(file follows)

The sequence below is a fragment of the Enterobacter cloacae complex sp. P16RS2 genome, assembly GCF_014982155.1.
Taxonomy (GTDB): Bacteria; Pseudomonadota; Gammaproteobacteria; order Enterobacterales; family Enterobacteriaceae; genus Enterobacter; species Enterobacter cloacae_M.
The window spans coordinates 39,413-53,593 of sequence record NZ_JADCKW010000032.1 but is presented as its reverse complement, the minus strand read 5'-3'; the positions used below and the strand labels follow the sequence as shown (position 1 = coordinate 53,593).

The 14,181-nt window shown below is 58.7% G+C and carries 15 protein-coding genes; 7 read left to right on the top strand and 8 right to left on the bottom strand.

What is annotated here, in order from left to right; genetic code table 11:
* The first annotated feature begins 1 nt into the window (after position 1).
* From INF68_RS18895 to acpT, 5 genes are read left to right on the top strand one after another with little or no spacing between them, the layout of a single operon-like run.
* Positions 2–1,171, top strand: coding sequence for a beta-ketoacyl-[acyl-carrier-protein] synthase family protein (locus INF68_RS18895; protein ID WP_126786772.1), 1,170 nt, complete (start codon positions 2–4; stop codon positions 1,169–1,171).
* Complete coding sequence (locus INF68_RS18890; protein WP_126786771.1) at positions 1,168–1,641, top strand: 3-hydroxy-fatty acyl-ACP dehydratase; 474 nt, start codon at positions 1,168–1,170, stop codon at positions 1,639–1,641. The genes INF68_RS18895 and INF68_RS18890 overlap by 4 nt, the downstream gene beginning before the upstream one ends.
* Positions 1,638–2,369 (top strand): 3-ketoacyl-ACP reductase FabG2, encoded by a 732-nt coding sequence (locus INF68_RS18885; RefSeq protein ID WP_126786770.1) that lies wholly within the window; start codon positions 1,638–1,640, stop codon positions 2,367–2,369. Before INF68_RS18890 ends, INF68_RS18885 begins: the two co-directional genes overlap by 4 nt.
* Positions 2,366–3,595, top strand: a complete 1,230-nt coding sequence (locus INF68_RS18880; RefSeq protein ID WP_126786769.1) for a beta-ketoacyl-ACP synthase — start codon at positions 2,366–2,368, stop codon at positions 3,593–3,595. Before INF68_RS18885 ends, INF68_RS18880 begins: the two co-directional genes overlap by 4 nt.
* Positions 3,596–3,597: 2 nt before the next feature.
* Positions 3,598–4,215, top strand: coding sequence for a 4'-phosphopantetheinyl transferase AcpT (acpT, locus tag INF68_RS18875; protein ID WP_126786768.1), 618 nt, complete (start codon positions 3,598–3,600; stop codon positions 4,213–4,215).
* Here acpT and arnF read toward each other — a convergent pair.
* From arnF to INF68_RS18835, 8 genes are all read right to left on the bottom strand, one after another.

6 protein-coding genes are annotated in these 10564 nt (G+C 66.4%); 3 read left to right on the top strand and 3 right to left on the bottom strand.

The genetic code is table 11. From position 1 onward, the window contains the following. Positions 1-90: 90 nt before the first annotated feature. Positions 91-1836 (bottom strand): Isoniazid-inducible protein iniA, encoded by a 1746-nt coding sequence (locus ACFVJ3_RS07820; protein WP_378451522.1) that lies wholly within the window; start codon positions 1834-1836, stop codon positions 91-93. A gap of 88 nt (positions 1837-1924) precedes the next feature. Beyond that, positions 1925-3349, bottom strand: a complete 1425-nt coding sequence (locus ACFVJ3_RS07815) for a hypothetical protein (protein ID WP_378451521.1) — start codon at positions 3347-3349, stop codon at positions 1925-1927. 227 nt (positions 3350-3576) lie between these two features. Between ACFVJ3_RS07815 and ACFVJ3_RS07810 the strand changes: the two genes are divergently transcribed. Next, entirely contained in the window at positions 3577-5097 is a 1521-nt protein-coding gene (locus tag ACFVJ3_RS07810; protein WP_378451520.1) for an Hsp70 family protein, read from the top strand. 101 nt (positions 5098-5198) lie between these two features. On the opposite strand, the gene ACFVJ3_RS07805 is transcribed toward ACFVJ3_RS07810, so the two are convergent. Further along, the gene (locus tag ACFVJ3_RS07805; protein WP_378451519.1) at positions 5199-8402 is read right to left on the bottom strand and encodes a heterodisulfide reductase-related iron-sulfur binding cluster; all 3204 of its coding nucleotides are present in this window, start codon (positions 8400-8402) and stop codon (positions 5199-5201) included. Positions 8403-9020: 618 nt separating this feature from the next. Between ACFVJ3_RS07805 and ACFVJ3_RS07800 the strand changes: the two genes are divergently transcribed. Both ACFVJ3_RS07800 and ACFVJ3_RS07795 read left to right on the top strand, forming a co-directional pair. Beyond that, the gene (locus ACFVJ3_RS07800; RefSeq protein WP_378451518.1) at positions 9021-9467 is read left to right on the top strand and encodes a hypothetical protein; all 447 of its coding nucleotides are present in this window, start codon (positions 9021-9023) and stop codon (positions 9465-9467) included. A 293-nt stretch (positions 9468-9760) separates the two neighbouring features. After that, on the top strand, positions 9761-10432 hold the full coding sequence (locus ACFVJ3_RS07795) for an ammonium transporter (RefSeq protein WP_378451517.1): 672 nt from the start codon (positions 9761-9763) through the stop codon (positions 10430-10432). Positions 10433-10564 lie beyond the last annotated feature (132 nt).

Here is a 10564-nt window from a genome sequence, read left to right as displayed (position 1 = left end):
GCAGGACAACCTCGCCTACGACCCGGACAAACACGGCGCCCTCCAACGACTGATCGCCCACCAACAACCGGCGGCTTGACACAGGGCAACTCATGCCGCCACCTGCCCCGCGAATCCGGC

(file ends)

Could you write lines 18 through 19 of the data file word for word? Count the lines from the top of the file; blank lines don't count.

Here is a 10564-nt window from a genome sequence, read left to right as displayed (position 1 = left end):
GCAGGACAACCTCGCCTACGACCCGGACAAACACGGCGCCCTCCAACGACTGATCGCCCACCAACAACCGGCGGCTTGACACAGGGCAACTCATGCCGCCACCTGCCCCGCGAATCCGGC